The results of this study are also consistent with previous morphological and functional imaging studies that have explored the effects of anxiety-related measures on the PFC in healthy subjects. For example, a smaller volume of gray matter in the medial and dorsolateral PFC (BA8 and BA46) was previously demonstrated using voxel morphometry, corresponding to the association with higher trait and state anxiety in the current study (Spampinato et al. 2009). Thinner cortical thickness in the right medial orbitofrontal cortex (Kuhn et al. 2011) and weaker structural integrity between the amygdala and the ventromedial PFC, as demonstrated using diffusion tensor imaging (Kim and Whalen 2009), may correspond to higher trait anxiety. As shown using fMRI, lower ventrolateral and dorsolateral PFC activation (Bishop, Duncan, Brett et al. 2004) correspond to higher state anxiety, while lower ventral and dorsolateral PFC activation correspond to higher trait anxiety (Bishop 2009; Indovina et al. 2011). Finally, previous studies have found smaller regional brain volumes in the left-anterior PFC of females (Yamasue et al. 2008), lower glucose metabolism in the anterior portion of the ventromedial PFC in females (Hakamata et al. 2009), and increased μ-opioid receptor availability in the ventromedial and dorsolateral PFC (Tuominen et al. 2012), which may correspond with higher harm avoidance traits. However, no previous study has elucidated the association of the ventrolateral PFC with cognitive performance, while replicating previously established association between the medial portion of lateral PFC subregions and anxiety.
Results from the present study also imply that anxiety has an influence on higher-order cognitive control in the frontopolar and dorsolateral PFC areas. These results are consistent with functional segregation and hierarchy models in the PFC surface areas (Christoff and Gabrieli 2000; Ramnani and Owen 2004; Petrides 2005; Koechlin and Summerfield 2007; Badre 2008). The ventrolateral and dorsolateral subregions are involved in updating/maintenance of information and in the selection/manipulation/monitoring of that information (Fletcher and Henson 2001). Of note, the frontopolar cortex (BA10) is thought to have enlarged and become specialized during hominid evolution (Semendeferi et al. 2001). Enlargement and specialization provides a higher level of control to coordinate both ventrolateral and dorsolateral functions in order to maximize task performance. The frontopolar area is also thought to serve as a “gateway” between the mental life and the external world (i.e., mediates a mechanism that effects bias between attending to the outside world and to our own thoughts; Burgess et al. 2007). This mediation could correspond to the gateway between anxiety and performance in the present study, which may align with efficacy processing according to Eysenck's theory. From the present findings and Eysenck's theory, anxiety might influence functions of the dorsolateral PFC, the frontopolar area, and their neural networks, suggesting that anxiety may impair higher-order executive control and efficiency processing, rather than basic cognitive control and performance effectiveness.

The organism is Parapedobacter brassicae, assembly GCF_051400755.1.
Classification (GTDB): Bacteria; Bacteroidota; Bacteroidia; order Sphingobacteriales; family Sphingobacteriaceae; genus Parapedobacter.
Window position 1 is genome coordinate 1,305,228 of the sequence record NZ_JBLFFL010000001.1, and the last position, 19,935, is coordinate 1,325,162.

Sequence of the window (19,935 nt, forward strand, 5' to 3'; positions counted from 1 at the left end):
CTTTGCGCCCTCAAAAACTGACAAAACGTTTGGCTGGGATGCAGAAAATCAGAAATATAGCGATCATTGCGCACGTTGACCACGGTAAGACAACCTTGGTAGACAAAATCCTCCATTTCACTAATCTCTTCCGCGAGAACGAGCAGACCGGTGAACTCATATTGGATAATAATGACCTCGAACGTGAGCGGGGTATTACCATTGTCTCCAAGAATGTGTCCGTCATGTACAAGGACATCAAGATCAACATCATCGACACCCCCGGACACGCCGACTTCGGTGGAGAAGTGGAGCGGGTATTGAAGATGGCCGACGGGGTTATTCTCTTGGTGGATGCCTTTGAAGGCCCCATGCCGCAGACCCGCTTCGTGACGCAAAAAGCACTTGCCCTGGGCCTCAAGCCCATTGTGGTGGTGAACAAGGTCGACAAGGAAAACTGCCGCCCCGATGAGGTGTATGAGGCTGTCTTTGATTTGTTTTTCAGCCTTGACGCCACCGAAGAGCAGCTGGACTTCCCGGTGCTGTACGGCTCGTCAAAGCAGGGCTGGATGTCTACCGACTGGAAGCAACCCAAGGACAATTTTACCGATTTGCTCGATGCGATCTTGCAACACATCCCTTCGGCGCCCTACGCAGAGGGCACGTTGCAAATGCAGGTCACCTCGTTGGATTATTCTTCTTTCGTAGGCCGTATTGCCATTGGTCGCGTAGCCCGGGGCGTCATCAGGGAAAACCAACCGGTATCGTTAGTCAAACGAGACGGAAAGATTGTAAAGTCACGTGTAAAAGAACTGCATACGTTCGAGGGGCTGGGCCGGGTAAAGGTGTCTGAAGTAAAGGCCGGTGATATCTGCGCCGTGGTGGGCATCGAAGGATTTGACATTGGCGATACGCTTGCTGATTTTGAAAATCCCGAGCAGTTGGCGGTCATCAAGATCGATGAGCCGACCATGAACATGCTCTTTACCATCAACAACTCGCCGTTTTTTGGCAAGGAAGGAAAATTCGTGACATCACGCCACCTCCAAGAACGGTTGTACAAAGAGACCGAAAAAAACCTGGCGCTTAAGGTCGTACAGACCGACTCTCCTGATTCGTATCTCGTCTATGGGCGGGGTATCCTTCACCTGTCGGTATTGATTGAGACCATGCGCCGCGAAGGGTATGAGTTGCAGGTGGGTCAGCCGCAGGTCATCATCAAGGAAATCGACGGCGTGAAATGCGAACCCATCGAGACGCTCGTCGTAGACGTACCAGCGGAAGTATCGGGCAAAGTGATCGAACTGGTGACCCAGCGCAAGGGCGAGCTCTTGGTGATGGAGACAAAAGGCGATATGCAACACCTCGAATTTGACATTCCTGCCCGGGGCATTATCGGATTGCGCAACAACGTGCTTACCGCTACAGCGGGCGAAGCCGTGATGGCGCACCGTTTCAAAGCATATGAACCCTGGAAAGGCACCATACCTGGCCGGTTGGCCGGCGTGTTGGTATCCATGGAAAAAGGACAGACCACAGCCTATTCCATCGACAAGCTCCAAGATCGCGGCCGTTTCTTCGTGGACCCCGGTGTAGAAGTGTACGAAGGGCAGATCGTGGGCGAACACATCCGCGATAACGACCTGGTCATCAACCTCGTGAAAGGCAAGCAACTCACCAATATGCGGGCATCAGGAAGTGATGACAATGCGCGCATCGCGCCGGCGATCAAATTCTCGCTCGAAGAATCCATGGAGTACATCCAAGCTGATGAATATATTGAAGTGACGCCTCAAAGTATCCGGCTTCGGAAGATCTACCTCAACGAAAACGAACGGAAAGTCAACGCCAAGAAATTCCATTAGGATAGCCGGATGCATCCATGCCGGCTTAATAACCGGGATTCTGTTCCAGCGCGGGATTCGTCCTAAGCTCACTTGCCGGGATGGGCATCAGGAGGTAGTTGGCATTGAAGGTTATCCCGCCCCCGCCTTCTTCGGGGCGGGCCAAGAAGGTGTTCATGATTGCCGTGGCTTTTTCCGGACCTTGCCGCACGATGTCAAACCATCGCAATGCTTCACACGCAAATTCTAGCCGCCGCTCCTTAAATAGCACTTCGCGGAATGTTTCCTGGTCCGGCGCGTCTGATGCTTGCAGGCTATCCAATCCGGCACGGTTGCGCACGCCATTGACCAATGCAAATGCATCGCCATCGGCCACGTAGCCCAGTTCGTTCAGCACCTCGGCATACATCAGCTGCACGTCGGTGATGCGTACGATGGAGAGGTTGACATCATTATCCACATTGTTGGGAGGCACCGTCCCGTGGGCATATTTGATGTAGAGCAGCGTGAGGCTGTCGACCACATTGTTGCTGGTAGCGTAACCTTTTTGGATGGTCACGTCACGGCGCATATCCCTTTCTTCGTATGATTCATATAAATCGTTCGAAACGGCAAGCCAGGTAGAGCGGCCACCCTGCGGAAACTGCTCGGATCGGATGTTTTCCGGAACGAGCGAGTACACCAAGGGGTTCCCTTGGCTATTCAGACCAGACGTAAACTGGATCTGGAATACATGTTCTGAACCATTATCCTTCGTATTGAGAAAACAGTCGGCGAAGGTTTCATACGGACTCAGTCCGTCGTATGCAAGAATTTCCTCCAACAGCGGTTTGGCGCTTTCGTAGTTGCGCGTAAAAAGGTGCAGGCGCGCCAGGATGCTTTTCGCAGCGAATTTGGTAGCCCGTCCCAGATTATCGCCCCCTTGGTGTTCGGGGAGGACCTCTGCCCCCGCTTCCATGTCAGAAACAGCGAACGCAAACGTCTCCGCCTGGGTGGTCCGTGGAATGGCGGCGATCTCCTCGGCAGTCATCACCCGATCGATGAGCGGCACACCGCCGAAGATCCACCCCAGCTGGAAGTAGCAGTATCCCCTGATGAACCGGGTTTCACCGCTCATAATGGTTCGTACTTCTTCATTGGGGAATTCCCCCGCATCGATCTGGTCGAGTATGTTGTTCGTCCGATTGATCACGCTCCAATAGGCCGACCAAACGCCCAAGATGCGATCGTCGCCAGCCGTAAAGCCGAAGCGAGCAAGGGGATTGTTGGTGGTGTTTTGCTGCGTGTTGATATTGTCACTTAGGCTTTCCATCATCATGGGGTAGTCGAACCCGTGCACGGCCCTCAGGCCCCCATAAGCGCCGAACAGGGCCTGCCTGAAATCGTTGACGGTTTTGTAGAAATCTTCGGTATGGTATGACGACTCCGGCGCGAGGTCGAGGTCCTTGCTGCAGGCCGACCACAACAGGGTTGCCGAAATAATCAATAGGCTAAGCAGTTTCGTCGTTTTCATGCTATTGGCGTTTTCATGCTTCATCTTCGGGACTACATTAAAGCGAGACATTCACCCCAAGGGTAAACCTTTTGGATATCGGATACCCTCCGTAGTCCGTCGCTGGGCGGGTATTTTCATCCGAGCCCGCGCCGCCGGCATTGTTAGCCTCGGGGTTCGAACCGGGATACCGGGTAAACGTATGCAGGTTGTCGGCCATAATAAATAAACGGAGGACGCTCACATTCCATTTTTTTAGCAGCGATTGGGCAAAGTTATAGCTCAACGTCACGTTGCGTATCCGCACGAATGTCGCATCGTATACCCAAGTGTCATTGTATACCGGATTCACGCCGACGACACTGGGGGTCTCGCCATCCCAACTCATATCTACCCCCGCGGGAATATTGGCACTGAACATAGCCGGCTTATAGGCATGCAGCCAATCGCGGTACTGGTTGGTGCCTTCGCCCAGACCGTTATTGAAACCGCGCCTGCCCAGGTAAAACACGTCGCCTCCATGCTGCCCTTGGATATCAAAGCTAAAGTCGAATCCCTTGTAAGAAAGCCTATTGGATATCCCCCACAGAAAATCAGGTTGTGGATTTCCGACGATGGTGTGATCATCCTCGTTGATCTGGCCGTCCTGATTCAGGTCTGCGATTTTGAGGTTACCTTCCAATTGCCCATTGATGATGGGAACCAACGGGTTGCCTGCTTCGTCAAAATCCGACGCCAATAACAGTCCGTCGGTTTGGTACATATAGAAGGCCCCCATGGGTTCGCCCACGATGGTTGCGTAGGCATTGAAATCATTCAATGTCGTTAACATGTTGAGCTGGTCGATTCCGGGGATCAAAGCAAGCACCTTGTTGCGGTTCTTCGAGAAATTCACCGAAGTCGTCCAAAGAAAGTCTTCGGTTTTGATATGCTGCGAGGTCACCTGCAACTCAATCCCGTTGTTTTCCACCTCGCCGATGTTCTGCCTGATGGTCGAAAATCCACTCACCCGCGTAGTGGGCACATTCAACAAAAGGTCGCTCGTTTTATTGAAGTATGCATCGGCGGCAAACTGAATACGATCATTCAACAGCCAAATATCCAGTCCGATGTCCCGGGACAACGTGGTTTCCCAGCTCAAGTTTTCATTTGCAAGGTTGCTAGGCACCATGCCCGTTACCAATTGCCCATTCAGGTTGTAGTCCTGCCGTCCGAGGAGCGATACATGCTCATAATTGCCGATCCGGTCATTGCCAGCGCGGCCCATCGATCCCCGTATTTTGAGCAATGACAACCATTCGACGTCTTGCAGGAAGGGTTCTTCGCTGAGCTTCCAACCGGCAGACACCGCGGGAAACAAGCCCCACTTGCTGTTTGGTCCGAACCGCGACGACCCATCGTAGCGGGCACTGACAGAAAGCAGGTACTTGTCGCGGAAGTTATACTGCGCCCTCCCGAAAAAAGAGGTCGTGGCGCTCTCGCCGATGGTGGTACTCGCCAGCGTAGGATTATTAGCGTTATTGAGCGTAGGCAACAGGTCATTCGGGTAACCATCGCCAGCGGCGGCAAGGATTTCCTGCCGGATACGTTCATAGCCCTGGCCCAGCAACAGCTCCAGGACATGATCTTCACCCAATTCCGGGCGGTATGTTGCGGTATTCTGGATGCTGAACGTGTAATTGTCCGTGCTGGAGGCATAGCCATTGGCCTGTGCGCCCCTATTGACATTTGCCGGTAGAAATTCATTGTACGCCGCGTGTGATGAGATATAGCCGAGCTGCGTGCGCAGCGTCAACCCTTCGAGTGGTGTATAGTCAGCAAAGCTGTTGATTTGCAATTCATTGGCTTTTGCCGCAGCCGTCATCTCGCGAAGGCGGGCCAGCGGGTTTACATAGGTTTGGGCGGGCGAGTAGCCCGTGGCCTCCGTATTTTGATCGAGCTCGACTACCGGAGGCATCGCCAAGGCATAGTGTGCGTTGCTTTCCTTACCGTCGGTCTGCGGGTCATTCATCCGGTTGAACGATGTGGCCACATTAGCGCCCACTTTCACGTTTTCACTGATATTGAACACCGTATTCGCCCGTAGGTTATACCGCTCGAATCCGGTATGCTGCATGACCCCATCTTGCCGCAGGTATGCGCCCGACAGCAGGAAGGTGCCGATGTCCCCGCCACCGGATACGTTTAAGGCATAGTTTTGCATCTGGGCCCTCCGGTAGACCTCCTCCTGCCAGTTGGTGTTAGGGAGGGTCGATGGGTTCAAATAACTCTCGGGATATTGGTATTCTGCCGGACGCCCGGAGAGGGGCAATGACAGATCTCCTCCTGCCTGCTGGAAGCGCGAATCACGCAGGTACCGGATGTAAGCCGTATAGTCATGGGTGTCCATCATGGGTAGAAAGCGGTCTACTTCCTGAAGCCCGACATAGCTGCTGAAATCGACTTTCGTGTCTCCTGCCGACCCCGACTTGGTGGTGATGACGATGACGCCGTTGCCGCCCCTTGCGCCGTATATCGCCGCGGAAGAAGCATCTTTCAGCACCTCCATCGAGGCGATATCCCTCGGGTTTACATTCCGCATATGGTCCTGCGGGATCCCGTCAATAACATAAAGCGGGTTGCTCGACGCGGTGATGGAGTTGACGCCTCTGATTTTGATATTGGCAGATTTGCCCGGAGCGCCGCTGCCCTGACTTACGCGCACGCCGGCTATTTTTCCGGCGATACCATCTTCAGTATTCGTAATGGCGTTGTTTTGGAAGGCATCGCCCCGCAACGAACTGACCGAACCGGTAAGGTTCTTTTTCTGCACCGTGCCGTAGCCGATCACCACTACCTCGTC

Among higher-order cognitive control experienced in everyday life, the most noticeable of the frontopolar impairments are markedly reduced ability to multitask and prospective memory problems (Burgess et al. 2007). These deficits have led to the idea that the frontopolar region and its neural networks are likely to have an important role in achieving higher-order executive control in everyday life. Taken together, these findings may have clinical implications, in that too much anxiety leads to specific cognitive impairments, not in basic control of executive functions, but in higher-order executive controls used in everyday life.
Original Results of NIRS Method
This study also presents methodological advances of the NIRS technique. First, from the ecological point of view, the present NIRS study is superior to previous functional neuroimaging studies under psychological stress. Instead of the usual mental tasks performed in a recumbent position employed in most fMRI or PET studies, this study used a continuous arithmetic task (2 sets, 15-min task blocks) performed with a pencil in a sitting posture. This allowed the measurement of the prefrontal hemodynamic response in a natural setting, which better represents the typical experience of psychological stress in everyday life (e.g., school examinations or desk-work).